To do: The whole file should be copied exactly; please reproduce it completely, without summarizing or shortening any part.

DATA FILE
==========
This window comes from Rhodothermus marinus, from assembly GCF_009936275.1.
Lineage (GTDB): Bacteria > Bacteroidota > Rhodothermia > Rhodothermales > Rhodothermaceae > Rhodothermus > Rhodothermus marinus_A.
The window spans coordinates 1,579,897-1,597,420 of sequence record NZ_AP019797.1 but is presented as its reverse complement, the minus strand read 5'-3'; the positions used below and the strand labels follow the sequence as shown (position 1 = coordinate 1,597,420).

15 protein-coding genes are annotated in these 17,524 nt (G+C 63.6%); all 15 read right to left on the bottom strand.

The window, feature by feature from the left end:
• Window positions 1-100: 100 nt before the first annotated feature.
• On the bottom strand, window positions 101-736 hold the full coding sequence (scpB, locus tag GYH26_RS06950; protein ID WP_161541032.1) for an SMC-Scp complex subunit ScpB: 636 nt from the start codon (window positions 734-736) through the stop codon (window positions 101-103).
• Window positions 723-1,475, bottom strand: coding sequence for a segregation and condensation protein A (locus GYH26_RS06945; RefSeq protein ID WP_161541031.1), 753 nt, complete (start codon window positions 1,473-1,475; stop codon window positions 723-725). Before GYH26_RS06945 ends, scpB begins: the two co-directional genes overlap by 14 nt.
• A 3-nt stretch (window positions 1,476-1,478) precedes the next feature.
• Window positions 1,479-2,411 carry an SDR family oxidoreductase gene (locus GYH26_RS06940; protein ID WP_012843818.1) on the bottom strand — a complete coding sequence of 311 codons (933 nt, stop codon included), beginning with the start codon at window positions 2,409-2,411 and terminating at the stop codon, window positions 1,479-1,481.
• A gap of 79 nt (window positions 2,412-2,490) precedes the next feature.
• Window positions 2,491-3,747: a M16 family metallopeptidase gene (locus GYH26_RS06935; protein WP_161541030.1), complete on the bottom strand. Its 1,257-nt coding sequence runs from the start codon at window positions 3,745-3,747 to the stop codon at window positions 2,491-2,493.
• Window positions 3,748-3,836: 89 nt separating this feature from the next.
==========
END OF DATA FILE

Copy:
This window comes from Rhodothermus marinus, from assembly GCF_009936275.1.
Lineage (GTDB): Bacteria > Bacteroidota > Rhodothermia > Rhodothermales > Rhodothermaceae > Rhodothermus > Rhodothermus marinus_A.
The window spans coordinates 1,579,897-1,597,420 of sequence record NZ_AP019797.1 but is presented as its reverse complement, the minus strand read 5'-3'; the positions used below and the strand labels follow the sequence as shown (position 1 = coordinate 1,597,420).

15 protein-coding genes are annotated in these 17,524 nt (G+C 63.6%); all 15 read right to left on the bottom strand.

The window, feature by feature from the left end:
• Window positions 1-100: 100 nt before the first annotated feature.
• On the bottom strand, window positions 101-736 hold the full coding sequence (scpB, locus tag GYH26_RS06950; protein ID WP_161541032.1) for an SMC-Scp complex subunit ScpB: 636 nt from the start codon (window positions 734-736) through the stop codon (window positions 101-103).
• Window positions 723-1,475, bottom strand: coding sequence for a segregation and condensation protein A (locus GYH26_RS06945; RefSeq protein ID WP_161541031.1), 753 nt, complete (start codon window positions 1,473-1,475; stop codon window positions 723-725). Before GYH26_RS06945 ends, scpB begins: the two co-directional genes overlap by 14 nt.
• A 3-nt stretch (window positions 1,476-1,478) precedes the next feature.
• Window positions 1,479-2,411 carry an SDR family oxidoreductase gene (locus GYH26_RS06940; protein ID WP_012843818.1) on the bottom strand — a complete coding sequence of 311 codons (933 nt, stop codon included), beginning with the start codon at window positions 2,409-2,411 and terminating at the stop codon, window positions 1,479-1,481.
• A gap of 79 nt (window positions 2,412-2,490) precedes the next feature.
• Window positions 2,491-3,747: a M16 family metallopeptidase gene (locus GYH26_RS06935; protein WP_161541030.1), complete on the bottom strand. Its 1,257-nt coding sequence runs from the start codon at window positions 3,745-3,747 to the stop codon at window positions 2,491-2,493.
• Window positions 3,748-3,836: 89 nt separating this feature from the next.